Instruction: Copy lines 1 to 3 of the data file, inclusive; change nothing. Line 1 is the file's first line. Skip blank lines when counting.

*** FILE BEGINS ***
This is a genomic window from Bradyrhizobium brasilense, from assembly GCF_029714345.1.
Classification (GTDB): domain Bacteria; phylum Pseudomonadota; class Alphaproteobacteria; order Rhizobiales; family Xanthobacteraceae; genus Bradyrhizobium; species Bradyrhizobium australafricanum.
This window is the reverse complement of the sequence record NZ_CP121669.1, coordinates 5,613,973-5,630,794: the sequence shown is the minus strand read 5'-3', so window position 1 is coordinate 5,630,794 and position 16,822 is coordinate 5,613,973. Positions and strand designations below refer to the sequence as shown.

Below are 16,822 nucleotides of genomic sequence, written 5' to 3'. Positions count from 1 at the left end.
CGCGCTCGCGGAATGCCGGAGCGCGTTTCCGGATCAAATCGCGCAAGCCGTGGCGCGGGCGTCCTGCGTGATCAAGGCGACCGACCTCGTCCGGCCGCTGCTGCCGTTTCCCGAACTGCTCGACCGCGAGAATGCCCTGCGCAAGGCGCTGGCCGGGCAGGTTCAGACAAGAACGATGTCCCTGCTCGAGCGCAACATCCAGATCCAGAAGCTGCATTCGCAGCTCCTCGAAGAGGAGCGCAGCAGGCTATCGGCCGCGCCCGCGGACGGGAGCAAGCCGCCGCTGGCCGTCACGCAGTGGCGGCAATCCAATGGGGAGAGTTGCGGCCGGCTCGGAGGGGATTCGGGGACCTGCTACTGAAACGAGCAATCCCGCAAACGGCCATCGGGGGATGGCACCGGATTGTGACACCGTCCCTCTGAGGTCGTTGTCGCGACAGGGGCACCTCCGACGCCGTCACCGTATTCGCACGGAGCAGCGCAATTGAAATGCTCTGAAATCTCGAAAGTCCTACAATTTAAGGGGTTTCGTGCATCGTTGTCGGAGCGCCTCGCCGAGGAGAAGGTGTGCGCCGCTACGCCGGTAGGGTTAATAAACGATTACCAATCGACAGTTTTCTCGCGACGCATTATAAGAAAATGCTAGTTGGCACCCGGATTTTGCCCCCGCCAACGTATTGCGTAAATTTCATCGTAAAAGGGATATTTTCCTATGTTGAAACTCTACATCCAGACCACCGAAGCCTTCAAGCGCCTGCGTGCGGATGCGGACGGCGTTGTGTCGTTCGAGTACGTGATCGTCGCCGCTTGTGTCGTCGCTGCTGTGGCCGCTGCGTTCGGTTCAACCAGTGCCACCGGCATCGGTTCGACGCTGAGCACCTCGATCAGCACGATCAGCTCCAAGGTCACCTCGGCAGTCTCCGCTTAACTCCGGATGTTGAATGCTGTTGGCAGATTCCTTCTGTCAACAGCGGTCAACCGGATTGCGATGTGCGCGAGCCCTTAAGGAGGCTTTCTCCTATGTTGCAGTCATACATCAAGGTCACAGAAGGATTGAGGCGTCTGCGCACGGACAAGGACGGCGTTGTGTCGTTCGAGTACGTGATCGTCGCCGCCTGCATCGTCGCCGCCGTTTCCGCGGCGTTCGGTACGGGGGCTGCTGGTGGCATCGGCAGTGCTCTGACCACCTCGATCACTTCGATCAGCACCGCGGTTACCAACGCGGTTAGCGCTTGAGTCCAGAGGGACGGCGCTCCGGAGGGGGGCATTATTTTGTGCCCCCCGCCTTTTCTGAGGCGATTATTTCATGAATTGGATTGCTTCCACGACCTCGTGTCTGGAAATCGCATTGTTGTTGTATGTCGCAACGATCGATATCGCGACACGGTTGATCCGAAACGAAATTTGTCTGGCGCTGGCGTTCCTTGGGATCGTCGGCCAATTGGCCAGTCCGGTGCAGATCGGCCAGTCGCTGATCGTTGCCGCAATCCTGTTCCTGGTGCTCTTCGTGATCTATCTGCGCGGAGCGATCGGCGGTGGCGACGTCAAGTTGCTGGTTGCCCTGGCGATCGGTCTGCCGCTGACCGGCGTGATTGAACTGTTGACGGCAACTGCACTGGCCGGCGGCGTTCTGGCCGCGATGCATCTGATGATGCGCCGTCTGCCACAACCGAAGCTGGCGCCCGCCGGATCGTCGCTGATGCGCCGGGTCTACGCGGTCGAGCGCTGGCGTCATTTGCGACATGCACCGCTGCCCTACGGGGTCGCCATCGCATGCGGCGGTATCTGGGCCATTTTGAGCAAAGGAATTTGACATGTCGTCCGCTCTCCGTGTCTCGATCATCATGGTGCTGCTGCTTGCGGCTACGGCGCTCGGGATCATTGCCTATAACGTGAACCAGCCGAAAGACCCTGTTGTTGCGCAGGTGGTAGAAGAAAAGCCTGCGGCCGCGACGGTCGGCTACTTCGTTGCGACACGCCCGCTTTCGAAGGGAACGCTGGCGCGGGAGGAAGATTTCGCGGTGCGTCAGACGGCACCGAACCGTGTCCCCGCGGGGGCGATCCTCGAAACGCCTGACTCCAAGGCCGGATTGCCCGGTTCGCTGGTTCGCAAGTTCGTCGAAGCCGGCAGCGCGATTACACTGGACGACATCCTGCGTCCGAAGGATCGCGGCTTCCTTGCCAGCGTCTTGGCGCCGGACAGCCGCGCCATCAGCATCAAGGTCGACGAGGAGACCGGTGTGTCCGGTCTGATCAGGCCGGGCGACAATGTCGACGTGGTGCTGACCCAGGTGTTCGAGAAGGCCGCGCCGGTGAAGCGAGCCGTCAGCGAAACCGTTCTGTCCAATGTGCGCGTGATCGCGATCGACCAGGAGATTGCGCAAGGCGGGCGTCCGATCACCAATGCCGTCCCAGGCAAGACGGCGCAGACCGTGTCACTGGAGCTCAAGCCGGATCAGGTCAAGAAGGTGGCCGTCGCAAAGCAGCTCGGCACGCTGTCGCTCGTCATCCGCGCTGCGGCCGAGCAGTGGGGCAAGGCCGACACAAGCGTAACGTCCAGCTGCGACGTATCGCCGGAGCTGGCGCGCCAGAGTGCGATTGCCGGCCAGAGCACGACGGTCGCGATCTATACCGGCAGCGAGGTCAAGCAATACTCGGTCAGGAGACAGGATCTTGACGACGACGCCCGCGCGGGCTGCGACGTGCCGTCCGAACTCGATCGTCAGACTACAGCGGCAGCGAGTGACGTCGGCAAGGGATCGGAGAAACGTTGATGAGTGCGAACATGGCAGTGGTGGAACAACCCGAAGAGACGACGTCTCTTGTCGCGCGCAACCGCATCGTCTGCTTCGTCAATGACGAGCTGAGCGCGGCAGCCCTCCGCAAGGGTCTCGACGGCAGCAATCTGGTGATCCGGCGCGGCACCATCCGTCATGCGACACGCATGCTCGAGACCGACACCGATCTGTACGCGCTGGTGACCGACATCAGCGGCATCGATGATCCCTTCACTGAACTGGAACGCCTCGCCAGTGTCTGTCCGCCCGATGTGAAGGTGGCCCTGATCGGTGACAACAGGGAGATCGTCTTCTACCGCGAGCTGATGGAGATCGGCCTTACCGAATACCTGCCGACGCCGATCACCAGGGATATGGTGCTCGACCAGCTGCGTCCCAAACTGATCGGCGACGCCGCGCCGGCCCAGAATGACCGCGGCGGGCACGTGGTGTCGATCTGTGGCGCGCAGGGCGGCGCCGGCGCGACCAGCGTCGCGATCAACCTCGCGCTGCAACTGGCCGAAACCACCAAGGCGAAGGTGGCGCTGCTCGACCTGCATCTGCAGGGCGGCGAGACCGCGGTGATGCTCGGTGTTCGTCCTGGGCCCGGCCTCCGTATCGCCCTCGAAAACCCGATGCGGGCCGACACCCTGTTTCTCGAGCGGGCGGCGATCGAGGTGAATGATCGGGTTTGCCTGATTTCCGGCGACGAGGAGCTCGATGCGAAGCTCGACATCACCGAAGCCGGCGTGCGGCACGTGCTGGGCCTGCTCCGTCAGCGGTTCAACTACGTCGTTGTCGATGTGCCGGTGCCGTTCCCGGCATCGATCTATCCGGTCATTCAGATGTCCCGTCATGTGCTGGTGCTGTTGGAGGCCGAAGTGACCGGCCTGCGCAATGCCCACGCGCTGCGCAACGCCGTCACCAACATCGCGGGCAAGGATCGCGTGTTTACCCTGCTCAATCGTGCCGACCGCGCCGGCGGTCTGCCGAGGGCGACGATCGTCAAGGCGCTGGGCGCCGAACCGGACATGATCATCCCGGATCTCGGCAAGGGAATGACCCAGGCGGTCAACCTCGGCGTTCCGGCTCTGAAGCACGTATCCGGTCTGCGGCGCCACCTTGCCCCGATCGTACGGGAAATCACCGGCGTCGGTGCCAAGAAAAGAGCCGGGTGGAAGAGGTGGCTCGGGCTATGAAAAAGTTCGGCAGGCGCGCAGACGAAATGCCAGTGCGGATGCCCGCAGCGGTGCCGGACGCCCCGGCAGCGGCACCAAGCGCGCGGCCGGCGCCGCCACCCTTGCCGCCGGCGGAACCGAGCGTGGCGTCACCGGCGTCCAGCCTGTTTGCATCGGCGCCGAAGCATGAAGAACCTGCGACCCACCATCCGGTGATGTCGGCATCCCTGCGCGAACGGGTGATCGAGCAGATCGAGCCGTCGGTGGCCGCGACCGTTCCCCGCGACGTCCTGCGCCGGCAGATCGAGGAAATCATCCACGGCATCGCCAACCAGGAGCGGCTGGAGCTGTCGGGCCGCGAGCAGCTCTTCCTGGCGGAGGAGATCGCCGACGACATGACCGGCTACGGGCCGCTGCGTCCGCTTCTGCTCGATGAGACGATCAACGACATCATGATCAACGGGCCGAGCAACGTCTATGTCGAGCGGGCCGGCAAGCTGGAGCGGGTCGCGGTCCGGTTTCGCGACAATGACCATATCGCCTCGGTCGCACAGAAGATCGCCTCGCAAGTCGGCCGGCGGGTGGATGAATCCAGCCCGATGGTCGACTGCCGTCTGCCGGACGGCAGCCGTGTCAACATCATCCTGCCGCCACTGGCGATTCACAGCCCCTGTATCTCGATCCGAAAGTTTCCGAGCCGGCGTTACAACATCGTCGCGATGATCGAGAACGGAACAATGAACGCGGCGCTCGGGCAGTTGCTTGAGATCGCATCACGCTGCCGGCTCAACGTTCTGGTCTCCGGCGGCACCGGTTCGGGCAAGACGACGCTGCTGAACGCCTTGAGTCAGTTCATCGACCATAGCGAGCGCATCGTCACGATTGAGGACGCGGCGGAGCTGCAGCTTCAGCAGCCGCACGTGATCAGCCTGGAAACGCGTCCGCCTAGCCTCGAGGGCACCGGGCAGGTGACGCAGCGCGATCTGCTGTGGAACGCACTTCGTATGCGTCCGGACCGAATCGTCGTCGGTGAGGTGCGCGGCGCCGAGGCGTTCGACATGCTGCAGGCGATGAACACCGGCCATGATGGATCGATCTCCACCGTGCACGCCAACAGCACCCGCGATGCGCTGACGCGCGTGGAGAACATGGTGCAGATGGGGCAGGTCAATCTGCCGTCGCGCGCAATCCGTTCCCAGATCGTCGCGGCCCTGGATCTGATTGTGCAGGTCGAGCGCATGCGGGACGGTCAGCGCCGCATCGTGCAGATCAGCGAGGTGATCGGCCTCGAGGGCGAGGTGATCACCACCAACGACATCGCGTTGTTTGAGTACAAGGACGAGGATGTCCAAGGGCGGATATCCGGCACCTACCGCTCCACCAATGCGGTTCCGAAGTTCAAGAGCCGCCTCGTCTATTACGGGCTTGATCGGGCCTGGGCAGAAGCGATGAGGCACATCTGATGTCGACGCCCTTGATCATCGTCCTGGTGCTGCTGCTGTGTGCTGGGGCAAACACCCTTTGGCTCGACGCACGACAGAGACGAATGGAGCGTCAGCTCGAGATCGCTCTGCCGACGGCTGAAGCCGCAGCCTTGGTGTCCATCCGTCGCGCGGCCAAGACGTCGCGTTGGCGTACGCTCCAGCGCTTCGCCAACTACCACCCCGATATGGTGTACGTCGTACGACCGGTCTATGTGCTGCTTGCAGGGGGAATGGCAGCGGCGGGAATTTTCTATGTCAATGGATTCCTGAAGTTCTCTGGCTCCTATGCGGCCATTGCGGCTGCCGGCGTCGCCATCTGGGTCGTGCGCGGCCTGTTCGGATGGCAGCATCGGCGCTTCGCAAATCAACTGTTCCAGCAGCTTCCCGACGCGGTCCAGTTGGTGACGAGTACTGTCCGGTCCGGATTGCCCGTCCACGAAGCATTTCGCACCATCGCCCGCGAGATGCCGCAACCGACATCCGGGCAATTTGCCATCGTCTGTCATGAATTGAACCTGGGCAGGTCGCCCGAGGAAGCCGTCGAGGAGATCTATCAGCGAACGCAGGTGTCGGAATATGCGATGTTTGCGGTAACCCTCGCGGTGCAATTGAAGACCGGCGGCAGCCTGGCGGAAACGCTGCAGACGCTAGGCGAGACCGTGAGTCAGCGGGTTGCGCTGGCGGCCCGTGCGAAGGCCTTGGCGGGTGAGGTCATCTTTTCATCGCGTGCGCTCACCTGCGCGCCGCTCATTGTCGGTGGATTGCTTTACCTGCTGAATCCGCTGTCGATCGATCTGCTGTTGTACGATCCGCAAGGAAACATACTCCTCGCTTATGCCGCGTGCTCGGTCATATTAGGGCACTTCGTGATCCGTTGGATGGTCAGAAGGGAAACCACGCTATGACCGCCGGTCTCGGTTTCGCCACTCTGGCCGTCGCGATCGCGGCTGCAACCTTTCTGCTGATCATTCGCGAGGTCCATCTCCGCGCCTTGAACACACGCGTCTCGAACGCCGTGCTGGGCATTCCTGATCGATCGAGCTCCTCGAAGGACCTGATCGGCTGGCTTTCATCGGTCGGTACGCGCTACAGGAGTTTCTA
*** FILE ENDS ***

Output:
This is a genomic window from Bradyrhizobium brasilense, from assembly GCF_029714345.1.
Classification (GTDB): domain Bacteria; phylum Pseudomonadota; class Alphaproteobacteria; order Rhizobiales; family Xanthobacteraceae; genus Bradyrhizobium; species Bradyrhizobium australafricanum.
This window is the reverse complement of the sequence record NZ_CP121669.1, coordinates 5,613,973-5,630,794: the sequence shown is the minus strand read 5'-3', so window position 1 is coordinate 5,630,794 and position 16,822 is coordinate 5,613,973. Positions and strand designations below refer to the sequence as shown.